Wayne County Judge Susan Hubbard informed Dillon on July 2 that his paycheck would be withheld because of delinquent payments that soon could reach $10,000. But Dillon’s attorney, James Harrington, told us today that he believes the court made an error.
“There is confusion at the Friend of the Court,” Harrington said. “I am working with them to resolve this.”
Harrington said Dillon was not supposed to begin making alimony and child support payments until his ex-wife, Carol Owen-Dillon, moved out of their Redford home – and that hasn’t happened yet.
Carol Owen-Dillon remembers it differently.
“We’ve been trying to get him to pay since March because he knows we can’t leave without spousal and child support,” Owen-Dillon told me.
Whatever the case, the legal entanglement is the latest distraction in Dillon’s personal life. Earlier this year, Dillon briefly checked into an addiction-treatment center for substance abuse problems.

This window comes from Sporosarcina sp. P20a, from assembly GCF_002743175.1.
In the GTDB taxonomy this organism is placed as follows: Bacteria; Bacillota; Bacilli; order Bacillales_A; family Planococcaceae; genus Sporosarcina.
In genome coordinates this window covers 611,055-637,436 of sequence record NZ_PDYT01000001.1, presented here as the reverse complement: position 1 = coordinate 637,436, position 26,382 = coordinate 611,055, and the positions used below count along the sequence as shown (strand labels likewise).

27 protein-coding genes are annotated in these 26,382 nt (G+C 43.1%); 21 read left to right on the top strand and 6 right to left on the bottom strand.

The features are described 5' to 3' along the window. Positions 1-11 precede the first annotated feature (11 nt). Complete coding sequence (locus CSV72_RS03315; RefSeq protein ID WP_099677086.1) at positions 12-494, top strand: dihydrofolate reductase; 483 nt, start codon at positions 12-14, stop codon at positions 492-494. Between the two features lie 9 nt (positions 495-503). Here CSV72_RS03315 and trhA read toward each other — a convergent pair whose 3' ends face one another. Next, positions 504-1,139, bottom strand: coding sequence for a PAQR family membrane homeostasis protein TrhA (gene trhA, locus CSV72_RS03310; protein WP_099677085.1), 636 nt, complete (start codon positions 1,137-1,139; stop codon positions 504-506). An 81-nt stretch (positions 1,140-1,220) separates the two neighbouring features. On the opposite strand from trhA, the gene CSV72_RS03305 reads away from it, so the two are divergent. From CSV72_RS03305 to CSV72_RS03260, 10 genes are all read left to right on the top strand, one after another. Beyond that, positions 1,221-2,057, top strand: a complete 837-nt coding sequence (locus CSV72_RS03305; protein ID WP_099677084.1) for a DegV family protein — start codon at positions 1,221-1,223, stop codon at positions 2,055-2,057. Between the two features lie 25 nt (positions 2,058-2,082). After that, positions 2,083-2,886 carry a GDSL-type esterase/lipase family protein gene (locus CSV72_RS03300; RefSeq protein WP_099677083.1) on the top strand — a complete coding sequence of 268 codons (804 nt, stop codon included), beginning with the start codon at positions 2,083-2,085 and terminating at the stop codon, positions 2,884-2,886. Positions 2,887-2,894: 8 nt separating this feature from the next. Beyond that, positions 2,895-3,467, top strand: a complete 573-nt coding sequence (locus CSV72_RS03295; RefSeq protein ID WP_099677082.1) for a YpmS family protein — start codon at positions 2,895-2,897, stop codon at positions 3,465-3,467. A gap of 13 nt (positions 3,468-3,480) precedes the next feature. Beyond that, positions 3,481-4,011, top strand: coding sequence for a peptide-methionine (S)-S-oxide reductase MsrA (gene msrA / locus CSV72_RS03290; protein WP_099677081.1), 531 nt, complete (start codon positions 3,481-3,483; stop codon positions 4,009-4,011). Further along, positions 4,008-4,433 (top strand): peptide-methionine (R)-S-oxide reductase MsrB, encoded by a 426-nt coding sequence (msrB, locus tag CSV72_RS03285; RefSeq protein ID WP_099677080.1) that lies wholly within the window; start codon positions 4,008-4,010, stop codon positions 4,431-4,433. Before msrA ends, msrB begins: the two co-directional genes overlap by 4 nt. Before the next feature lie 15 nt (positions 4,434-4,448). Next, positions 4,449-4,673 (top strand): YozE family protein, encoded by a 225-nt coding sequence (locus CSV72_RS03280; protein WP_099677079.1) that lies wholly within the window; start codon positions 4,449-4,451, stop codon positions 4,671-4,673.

The distractions come at an unfortunate time. Under the state’s emergency manager law, Dillon has unprecedented influence over financially struggling cities and school districts. In the past three years, Dillon has declared financial emergencies in Hamtramck, Detroit, Allen Park, Inkster, Detroit Public Schools, Highland Park School District and Muskegon Heights School District.
Steve Neavling lives and works in Detroit as an investigative journalist. His stories have uncovered corruption, led to arrests and reforms and prompted FBI investigations.